While preparing for the Birmingham Bowl on Thursday, University of South Florida football players received their first introduction to head coach Charlie Strong.
A giant smile crept across the new head coach’s face at the Bulls’ practice, USF offensive lineman Brooks Larkin said.
“I think he liked how we do things,” said Larkin, who starred at Manatee High School before heading to South Florida. “I don’t think he’s going to change much from a practice standpoint.”
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Strong, who was fired by Texas last month and accepted the USF job over the weekend, spent Thursday meeting with Bulls’ coaches and players before a news conference in Tampa. Strong detailed the conversations he has had since taking the new job, including meetings with current players and assistant coaches, plus a one-on-one chat with former head coach Willie Taggart, a Palmetto native who left last week to take the head football coaching job at Oregon.
“I had this conversation with Willie and I knew that when he took the Oregon job there were many opportunities there,” Strong said during his press conference at Marshall Student Center. “I said to him, ‘I want to be the head coach at South Florida because I know this: A foundation has been laid and it’s a program that’s only going to get better.”
The Bulls’ current coaching staff will try to guide No. 25 USF to its 11th victory of the season in the Birmingham Bowl on Dec. 29. In the meantime, Strong will have a chance to observe and evaluate.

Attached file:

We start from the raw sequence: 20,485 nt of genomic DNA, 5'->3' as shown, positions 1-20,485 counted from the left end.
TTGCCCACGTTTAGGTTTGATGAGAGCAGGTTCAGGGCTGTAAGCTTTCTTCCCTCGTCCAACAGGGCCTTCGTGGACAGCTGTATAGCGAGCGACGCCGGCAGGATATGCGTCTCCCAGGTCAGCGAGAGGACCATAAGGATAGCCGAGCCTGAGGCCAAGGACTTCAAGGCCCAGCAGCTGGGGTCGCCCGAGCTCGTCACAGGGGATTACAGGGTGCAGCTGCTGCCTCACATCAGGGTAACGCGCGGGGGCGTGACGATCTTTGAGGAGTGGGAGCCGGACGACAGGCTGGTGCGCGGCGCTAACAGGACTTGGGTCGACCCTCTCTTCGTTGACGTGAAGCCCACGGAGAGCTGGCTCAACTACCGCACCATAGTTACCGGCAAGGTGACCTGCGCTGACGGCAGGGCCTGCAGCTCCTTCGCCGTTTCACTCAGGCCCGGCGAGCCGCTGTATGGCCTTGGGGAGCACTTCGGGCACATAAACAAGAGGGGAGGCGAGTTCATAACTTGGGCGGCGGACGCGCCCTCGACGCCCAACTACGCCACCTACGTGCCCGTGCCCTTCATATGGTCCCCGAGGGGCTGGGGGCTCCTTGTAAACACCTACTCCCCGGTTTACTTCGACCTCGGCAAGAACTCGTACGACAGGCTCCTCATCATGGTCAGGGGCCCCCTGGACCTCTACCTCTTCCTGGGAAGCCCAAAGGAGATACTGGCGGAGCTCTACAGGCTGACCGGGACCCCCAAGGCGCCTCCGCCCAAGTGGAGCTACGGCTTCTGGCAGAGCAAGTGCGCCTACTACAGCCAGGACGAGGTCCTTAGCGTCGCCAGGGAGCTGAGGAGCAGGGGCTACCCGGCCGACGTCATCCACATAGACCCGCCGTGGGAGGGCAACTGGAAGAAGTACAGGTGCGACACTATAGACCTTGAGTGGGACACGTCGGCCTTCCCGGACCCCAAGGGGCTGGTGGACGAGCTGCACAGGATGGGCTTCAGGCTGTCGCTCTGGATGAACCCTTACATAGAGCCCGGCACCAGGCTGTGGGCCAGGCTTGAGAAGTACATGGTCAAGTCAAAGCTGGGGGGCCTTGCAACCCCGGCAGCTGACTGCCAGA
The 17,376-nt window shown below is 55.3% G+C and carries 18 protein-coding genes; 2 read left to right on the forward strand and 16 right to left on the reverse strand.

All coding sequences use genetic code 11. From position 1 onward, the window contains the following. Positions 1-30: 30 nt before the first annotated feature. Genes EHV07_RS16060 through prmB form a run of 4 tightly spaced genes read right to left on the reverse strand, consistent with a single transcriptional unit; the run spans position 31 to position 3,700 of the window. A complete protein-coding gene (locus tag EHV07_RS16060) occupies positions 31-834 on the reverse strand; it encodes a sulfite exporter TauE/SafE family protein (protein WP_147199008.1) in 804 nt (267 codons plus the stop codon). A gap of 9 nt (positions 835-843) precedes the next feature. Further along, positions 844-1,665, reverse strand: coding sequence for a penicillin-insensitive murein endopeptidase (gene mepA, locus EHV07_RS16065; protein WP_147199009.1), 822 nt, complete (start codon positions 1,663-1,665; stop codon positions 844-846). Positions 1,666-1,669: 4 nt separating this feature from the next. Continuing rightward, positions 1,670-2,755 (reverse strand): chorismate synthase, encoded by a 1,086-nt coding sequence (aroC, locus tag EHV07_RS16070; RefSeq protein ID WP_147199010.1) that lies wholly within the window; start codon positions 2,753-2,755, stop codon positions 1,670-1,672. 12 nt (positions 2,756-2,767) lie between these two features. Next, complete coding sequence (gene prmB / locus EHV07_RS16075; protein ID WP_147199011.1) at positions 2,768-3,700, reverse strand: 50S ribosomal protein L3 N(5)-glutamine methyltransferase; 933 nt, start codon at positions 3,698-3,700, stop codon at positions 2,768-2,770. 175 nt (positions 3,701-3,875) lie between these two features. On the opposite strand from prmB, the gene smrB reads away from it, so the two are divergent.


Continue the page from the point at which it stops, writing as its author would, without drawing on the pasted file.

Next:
He’ll need to figure out which assistant coaches he’ll retain, including defensive coordinator Raymond Woodie, a Palmetto native, and senior offensive consultant Joe Kinnan, who is the former head coach of Manatee High School. He’ll need to work on his pitch for the Bulls’ incoming recruiting class, which currently has nine three-star prospects orally committed, according to 247sports.com’s composite rankings. And he’ll have to leave an impression on current players with the aim of keeping them in the program as he takes the reins heading into 2017.
The meeting with current players came at 9 a.m. on Thursday as Strong was preparing for his 10:30 press conference. It was largely informal — a chance for Strong to introduce himself and his family — and lasted about half an hour.
Larkin and Strong both picked the same story from their meeting to share later during the day.
“Don’t ever feel like (Taggart) walked out on you,” Strong recalled telling his new players, “because he did not walk out on you.”
Strong went through a similar transition to Taggart when he left Louisville for the Longhorns after leading the Cardinals to a 12-win season. He, like Taggart, had become a father figure to many of his players, which made leaving for the higher-profile job a challenge. He wanted to be sure to share this with his new group.
“He talked about how coach Taggart was like a father figure to a lot of players, and he said he has those same characteristics,” Larkin said Thursday afternoon. “And I believe that.”
Added fellow offensive lineman Michael Galati, another former Hurricane: “I can see them in similar ways, because they’re just similar in their passion as football coaches.”
While USF’s current roster was greeted by Strong, who is scheduled to be at the bowl game, this week is a dead period for recruits. That means coaches cannot interact with recruits face-to-face, but recruits can reach out to coaches.
Southeast High School’s Darrien Grant, the county’s lone South Florida commit, hasn’t talked with Strong, but he has stayed in contact with other coaches such as graduate assistant on the defense, Clayton McGrath.
"I still have to go up there and see how he runs things, just see what kind of coach he is," said Grant about Strong.